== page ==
Spin a globe, toss a coin, follow a friend’s recommendation, revisit a favourite place or embark on the path less traveled. Picking a holiday destination is a choice as wide as the world.
Choosing a path off the tourist map ‘destination remote’ lead us (Erin and Lynden) to the mountain community of Ta Phin, home of the Red Dao people in northern Vietnam. The result of our stay with a family in Ta Phin is recorded in ‘Ta Phin: A Hard Life, Easy to Live’.
Life for the Red Dao people in the rugged mountains of northern Vietnam is hard. Families scrape a subsistence living from fields terraced into the mountain sides. Buffalos plough the fields. Planting and harvesting is done by hand. Though arduous their lives are rich in community and culture.
Walking through the village along narrow dirt paths it is not hard to frame a view that is ageless; women in traditional indigo dyed and intricately embroidered clothes sit around fires talking and sewing, men fashion hide and bamboo drums for sale, and goats and pigs free range about.
Turn a corner and the twenty first century will almost skittle you as teenager with a quiff of blonde highlights roars past on a motor bike.
‘Ta Phin: A Hard Life, Easy to Live’ looks at the collision of modern and traditional cultures that is life in the village and the way the women of Ta Phin have banded together to take control of how tourism impacts on their culture. Through inviting travelers into the community to stay in their homes and share the experience of life in the village the women hope to retain their culture whilst forging a brighter future for their children.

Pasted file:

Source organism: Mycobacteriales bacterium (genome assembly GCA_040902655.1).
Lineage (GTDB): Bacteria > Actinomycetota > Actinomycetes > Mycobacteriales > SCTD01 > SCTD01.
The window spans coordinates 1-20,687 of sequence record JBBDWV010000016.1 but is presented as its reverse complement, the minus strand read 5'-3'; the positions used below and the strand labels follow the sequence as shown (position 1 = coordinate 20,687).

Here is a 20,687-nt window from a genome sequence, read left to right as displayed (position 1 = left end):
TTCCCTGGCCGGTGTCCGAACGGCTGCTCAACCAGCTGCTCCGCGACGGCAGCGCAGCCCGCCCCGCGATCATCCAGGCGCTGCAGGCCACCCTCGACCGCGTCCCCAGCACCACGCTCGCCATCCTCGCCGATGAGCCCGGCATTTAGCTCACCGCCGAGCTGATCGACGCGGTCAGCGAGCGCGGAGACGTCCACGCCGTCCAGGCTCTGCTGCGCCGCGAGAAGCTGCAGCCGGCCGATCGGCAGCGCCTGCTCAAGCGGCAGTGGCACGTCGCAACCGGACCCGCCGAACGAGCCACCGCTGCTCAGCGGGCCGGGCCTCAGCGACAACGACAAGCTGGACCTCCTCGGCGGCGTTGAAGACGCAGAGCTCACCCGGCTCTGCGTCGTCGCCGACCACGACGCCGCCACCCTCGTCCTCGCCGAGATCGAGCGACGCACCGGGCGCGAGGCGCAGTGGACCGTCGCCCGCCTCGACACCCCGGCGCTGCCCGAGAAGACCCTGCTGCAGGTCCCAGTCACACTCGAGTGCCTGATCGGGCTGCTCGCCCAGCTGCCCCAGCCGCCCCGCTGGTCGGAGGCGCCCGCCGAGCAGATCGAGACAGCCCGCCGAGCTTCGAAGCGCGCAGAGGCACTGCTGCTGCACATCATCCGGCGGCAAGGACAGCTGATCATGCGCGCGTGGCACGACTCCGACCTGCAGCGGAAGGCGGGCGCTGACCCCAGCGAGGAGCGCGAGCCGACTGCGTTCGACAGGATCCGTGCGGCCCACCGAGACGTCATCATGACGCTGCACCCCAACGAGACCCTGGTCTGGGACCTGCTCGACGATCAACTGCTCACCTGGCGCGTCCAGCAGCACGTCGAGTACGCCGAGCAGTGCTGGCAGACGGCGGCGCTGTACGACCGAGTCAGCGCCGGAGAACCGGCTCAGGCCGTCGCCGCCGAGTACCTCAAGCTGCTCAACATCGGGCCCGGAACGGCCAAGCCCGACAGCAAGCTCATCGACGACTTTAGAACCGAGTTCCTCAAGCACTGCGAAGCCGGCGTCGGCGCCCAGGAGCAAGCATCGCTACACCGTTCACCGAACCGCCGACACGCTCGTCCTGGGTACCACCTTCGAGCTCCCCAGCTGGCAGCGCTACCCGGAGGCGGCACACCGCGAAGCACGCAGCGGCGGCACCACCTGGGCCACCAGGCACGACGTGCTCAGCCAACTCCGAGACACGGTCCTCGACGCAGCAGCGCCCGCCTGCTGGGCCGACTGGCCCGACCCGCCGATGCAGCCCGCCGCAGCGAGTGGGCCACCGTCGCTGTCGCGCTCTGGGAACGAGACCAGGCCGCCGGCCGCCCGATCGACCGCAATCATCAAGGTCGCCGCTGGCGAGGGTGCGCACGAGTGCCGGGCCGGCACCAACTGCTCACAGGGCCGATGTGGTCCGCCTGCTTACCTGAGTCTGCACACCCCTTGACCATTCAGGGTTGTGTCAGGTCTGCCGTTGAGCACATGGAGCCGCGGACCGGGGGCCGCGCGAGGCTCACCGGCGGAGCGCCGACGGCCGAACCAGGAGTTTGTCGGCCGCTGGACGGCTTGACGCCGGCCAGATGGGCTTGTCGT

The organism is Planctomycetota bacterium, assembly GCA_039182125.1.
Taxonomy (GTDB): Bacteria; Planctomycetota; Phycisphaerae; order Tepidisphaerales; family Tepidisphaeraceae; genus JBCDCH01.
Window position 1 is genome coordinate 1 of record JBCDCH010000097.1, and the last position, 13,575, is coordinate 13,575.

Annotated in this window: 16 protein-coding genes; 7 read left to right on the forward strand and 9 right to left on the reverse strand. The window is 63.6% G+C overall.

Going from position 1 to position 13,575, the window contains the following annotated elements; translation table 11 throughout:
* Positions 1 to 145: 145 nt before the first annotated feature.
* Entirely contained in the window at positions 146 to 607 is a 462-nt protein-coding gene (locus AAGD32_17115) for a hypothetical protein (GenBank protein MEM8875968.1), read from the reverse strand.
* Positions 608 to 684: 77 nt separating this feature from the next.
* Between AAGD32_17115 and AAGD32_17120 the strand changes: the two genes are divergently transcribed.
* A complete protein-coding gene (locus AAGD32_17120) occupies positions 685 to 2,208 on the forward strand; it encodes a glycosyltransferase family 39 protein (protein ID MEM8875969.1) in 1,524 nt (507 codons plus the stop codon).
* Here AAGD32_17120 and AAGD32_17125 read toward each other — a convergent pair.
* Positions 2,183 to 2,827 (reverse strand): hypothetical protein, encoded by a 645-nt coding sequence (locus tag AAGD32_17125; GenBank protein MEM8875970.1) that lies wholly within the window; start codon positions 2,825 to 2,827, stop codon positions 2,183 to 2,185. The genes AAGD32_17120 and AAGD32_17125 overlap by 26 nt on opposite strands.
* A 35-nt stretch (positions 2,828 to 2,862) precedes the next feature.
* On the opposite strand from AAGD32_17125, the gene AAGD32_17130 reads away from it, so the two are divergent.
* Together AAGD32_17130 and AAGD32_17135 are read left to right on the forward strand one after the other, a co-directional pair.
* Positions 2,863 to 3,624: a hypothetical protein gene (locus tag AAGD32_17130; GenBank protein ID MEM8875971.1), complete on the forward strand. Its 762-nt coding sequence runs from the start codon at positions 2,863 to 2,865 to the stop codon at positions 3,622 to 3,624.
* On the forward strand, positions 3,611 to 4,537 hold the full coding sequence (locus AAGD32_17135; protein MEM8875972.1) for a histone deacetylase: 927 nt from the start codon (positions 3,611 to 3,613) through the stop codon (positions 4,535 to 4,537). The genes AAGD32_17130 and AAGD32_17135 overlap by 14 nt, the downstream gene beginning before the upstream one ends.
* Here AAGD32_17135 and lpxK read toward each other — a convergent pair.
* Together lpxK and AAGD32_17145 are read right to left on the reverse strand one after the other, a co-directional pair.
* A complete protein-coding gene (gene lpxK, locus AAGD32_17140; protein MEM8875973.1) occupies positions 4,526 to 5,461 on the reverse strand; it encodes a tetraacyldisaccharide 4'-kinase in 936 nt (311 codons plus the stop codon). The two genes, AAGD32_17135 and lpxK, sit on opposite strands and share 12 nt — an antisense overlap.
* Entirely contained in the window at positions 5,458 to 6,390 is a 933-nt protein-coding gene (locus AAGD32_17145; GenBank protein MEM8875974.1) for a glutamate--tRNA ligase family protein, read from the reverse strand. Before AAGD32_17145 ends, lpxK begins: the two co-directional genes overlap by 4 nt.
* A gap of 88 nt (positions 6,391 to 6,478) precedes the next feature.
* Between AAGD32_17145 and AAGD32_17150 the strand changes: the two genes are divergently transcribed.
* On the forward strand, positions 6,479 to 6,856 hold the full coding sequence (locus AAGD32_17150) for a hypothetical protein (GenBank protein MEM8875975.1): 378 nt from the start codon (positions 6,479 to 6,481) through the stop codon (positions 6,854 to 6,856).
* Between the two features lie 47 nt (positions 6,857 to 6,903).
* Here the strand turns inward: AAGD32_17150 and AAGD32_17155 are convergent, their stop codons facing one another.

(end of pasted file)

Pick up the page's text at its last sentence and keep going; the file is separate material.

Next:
Home stay host Mrs Ly Man May says “When we have more and more tourists our standard of living will be higher so there is a chance for children to go to school and study otherwise they have to stay at home and help with the farm work to bring income for the family.”
The women of Ta Phin hope that travelers staying in their homes will gain a deeper understanding of the Red Dao culture while the young people of Ta Phin will value of their culture as they navigate a path between the two worlds of tradition and modernity.
‘Ta Phin: A Hard Life, Easy to Live’ By Erin McCuskey & Lynden Baxter
See image slideshow from flickr:
This is the last of our series of the women of Ta Phin.
We would like to thank the women of TaPhin (please visit them soon), Footprint Vietnam (Son and the team can help you, they helped us) and our darling friend Julian who enabled this project.
Visit the other items in the series here:
We thought we would tell the women in Ta Phin what we were up to: